Author Ta-Nehisi Coates deconstructs power: 'The South won the war of aesthetics'

Christopher Brown/Capital News Service | 10/31/2019, 6 p.m.
Author and Maryland native Ta-Nehisi Coates visited Richmond last week to discuss emancipation and to promote his New York Times ...
Author Ta-Nehisi Coates makes a point during his talk Oct. 25 at the Virginia Museum of History & Culture. Other speakers on the panel for “Legacies of Emancipation,” are Dr. Manisha Sinha, left, of the University of Connecticut, and Christy Coleman, chief executive officer of the American Civil War Museum. Photo by Regina H. Boone

Author and Maryland native Ta-Nehisi Coates visited Richmond last week to discuss emancipation and to promote his New York Times best-seller, “The Water Dancer.”

The book is set in Virginia, but his work isn’t the only connection to the Old Dominion. Mr. Coates recently found out that one of his ancestors was enslaved outside of Petersburg.

“It’s of special meaning to be here in the capital of the Confederacy,” Mr. Coates told the crowd.

He pointed out that many people can trace their ancestry to Virginia because of the slave trade. “My story of having my ancestors being from Virginia is actually not that original,” he said.

Christy Coleman, chief executive officer of the American Civil War Museum, and Dr. Manisha Sinha, a professor at the University of Connecticut, joined Mr. Coates on stage Oct. 25 before a sold-out crowd of almost 500 people at the Virginia Museum of History & Culture.

The evening was part of the museum’s ongoing exhibition “Determined: The 400-Year Struggle for Black Equality” and was co-sponsored by the American Civil War Museum.

The discussion, “Legacies of Emancipation,” exam- ined the history of enslaved African-Americans during the 1800s leading up to emancipation and the shift from enslavement to freedom.

Dr. Sinha, who teaches 19th century African-American and feminism history, said the emancipation of the enslaved in America was not just a “singular event, but a process that involves many social actors.”

“When you think about emancipation in that manner, you can actually uncover the efforts of African-Americans,” Dr. Sinha said.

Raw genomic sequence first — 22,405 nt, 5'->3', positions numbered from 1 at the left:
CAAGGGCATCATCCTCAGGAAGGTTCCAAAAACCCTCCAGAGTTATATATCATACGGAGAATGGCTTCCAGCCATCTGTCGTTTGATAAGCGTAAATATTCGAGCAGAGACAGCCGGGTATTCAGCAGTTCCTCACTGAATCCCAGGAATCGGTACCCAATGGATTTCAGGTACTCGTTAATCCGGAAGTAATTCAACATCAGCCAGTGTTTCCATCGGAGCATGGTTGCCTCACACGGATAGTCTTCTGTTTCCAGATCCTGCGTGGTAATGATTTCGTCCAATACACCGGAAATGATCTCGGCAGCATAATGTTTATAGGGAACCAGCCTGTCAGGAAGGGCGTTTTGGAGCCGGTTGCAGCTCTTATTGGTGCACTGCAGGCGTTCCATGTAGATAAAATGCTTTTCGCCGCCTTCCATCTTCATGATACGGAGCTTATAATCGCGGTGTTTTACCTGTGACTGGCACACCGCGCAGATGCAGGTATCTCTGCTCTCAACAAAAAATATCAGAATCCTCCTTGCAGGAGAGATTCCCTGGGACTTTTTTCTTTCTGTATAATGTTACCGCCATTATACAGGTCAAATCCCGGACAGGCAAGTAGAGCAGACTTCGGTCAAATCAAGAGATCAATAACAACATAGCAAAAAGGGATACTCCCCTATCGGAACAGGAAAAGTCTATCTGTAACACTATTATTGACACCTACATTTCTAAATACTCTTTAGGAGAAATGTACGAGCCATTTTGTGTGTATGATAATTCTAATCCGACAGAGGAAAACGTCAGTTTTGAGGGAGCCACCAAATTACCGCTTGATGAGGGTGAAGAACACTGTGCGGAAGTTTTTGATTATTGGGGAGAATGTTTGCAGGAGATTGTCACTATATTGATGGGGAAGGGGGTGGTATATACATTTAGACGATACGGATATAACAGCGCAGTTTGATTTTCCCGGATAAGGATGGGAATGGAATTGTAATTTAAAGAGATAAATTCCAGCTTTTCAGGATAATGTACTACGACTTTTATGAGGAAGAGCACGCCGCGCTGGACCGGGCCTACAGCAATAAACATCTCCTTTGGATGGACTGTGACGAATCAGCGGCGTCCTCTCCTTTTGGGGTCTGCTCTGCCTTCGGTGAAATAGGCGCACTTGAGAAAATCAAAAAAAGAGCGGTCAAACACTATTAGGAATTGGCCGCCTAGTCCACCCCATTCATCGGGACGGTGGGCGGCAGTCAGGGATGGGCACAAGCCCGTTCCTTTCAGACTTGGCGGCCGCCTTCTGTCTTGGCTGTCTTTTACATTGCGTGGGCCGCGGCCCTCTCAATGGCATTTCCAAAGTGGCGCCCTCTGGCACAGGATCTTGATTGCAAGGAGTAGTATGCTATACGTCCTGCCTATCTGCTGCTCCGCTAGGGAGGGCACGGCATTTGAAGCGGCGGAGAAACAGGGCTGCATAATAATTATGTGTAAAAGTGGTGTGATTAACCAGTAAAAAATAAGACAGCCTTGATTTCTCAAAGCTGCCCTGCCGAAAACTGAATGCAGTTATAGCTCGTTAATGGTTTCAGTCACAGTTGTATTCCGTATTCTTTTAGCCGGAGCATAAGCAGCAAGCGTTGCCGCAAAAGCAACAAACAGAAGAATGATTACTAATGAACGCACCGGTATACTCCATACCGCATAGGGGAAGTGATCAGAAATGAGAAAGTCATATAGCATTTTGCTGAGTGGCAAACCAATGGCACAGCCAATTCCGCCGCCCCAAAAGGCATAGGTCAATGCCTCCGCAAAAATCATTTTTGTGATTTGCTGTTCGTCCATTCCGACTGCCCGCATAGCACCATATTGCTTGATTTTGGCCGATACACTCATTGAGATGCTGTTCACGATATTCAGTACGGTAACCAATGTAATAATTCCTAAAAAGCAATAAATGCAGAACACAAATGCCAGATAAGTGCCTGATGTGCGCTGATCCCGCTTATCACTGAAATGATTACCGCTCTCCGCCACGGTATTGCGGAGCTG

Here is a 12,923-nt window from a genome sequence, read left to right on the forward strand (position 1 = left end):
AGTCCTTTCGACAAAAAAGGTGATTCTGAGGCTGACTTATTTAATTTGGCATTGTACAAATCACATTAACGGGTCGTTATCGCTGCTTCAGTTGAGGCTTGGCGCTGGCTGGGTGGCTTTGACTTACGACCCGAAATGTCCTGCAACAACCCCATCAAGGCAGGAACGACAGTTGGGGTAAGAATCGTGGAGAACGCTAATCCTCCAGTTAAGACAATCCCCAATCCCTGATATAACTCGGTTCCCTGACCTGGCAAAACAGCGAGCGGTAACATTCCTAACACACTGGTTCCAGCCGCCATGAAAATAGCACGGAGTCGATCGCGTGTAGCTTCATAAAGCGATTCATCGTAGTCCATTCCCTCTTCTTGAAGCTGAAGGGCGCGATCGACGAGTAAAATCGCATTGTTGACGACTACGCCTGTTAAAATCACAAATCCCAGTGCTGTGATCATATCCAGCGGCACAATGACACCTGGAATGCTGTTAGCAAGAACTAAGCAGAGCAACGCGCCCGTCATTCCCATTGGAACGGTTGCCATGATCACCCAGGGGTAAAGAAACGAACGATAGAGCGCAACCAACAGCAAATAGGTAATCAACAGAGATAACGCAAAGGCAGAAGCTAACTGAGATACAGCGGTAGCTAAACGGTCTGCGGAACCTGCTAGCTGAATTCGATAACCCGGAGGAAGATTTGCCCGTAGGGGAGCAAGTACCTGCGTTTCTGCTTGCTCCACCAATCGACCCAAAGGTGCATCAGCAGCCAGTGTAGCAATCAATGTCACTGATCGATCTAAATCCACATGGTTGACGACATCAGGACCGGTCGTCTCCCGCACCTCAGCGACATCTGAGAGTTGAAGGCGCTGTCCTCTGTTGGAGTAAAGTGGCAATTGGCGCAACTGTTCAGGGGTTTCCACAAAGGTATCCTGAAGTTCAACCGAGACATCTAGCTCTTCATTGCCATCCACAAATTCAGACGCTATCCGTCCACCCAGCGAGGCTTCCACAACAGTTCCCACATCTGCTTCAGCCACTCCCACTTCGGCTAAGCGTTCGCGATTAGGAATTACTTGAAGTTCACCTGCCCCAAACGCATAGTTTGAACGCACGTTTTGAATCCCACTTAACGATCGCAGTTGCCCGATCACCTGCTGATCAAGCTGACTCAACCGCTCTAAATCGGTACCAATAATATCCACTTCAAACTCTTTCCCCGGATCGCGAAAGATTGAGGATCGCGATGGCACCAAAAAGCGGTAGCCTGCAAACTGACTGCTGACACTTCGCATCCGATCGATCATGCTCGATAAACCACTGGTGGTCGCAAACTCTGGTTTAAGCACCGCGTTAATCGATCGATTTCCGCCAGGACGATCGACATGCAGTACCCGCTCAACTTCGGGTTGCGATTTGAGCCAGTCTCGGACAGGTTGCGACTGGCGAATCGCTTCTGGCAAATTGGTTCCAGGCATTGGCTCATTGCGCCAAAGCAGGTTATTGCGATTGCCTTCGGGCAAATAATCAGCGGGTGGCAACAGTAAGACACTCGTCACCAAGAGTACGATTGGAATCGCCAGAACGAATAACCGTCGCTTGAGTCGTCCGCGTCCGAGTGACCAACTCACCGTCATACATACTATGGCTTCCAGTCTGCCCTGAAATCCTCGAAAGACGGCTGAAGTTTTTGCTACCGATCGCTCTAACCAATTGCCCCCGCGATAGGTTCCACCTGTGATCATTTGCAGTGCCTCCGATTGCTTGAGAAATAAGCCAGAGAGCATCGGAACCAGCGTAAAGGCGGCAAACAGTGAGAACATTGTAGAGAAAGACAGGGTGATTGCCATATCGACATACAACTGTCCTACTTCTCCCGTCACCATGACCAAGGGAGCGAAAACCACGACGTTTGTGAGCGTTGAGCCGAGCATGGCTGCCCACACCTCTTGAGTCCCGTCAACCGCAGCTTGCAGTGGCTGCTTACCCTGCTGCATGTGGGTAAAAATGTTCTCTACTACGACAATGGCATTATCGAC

Mr. Coates’ book examines the idea: “What if memory had the power to transport enslaved people to freedom?” Hiram Walker, the book’s protagonist, is an enslaved African-American with a superhuman ability allowing him to travel long distances through water. His powers are triggered only through memories of his mother, who was sold and separated from him when he was a child.

According to Mr. Coates, the idea of creating a black superhero during the antebellum South was inspired by the “war of aesthetics and beauty” that the Confederates won. He questioned the creation of an “Arthurian Camelot,” a fictional castle and a symbol of King Arthur’s story, that revered and memorialized Confederate Gen. Robert E. Lee.

“On one level, there was a robbery of history. But on another level, it was the idea that somehow fighting for the right to steal labor from people and sell people ...should somehow be depicted beautifully,” Mr. Coates said.

After an hourlong discussion, the panel took questions from the audience.

Virginia Commonwealth University employee and attendee Chante Holt asked what the state should do to combat the current high rate of evictions — with five Virginia cities in the top 10 nationally — that disproportionately affect people of color.

“Give them money,” Mr. Coates responded, adding that “you are robbing people” if they are taxed equally but only given a “sliver of the same resources.” Brandy Akins, who works in human resources at Altria, responded to the statement Mr. Coates made about the maintenance of power being “deeply tied to forgetting.” “The fact that we don’t remember Reconstruction the way it actually happened is not an accident,” Mr. Coates said.

Ms. Akins told Mr. Coates some people in her social group believe the period before desegregation “sounds like it was better than the situation we’re in now.”

“To not live in that world and to say that this world is worse, I mean, it just looks like you’re spitting on people,” Mr. Coates said. “If it was so much better, why would children march in the street, getting sprayed with fire hoses, having dogs sicced on them.

“The era of segregation was open terrorism,” Mr. Coates added.

Afterward, people explored the museum’s exhibit that opened on June 22, the day the street where the museum is located was renamed for Arthur Ashe in honor of the late tennis legend and Richmond native.

The exhibit, which runs through March 29, chronicles the black experience from 1619 to the present day through interactive exhibits set in four chronological sections: the Colonial period; American Revolution through the Civil War; Reconstruction through World War II; and the Civil Rights Movement through today.